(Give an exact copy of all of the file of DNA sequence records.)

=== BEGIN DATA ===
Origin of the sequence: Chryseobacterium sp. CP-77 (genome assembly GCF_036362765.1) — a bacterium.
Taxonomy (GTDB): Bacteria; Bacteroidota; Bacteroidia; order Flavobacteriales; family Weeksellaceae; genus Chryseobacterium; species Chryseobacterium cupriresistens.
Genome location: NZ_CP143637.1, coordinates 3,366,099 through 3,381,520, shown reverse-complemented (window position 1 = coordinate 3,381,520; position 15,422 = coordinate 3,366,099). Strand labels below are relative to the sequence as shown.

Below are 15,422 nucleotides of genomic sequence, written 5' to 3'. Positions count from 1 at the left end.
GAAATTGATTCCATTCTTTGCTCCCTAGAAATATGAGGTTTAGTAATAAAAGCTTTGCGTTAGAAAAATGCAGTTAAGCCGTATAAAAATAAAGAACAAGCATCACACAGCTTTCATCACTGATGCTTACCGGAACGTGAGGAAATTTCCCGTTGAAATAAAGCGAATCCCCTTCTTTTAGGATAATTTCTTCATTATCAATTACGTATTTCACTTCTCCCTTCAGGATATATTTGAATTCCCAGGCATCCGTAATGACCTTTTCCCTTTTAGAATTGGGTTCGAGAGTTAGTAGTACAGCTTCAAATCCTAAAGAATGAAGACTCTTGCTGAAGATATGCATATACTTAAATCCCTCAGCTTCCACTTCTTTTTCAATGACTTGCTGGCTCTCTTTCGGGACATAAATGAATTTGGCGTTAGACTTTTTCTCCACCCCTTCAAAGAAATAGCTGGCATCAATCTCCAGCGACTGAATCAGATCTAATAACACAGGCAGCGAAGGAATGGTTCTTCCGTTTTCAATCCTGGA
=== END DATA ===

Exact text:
Origin of the sequence: Chryseobacterium sp. CP-77 (genome assembly GCF_036362765.1) — a bacterium.
Taxonomy (GTDB): Bacteria; Bacteroidota; Bacteroidia; order Flavobacteriales; family Weeksellaceae; genus Chryseobacterium; species Chryseobacterium cupriresistens.
Genome location: NZ_CP143637.1, coordinates 3,366,099 through 3,381,520, shown reverse-complemented (window position 1 = coordinate 3,381,520; position 15,422 = coordinate 3,366,099). Strand labels below are relative to the sequence as shown.

Below are 15,422 nucleotides of genomic sequence, written 5' to 3'. Positions count from 1 at the left end.
GAAATTGATTCCATTCTTTGCTCCCTAGAAATATGAGGTTTAGTAATAAAAGCTTTGCGTTAGAAAAATGCAGTTAAGCCGTATAAAAATAAAGAACAAGCATCACACAGCTTTCATCACTGATGCTTACCGGAACGTGAGGAAATTTCCCGTTGAAATAAAGCGAATCCCCTTCTTTTAGGATAATTTCTTCATTATCAATTACGTATTTCACTTCTCCCTTCAGGATATATTTGAATTCCCAGGCATCCGTAATGACCTTTTCCCTTTTAGAATTGGGTTCGAGAGTTAGTAGTACAGCTTCAAATCCTAAAGAATGAAGACTCTTGCTGAAGATATGCATATACTTAAATCCCTCAGCTTCCACTTCTTTTTCAATGACTTGCTGGCTCTCTTTCGGGACATAAATGAATTTGGCGTTAGACTTTTTCTCCACCCCTTCAAAGAAATAGCTGGCATCAATCTCCAGCGACTGAATCAGATCTAATAACACAGGCAGCGAAGGAATGGTTCTTCCGTTTTCAATCCTGGA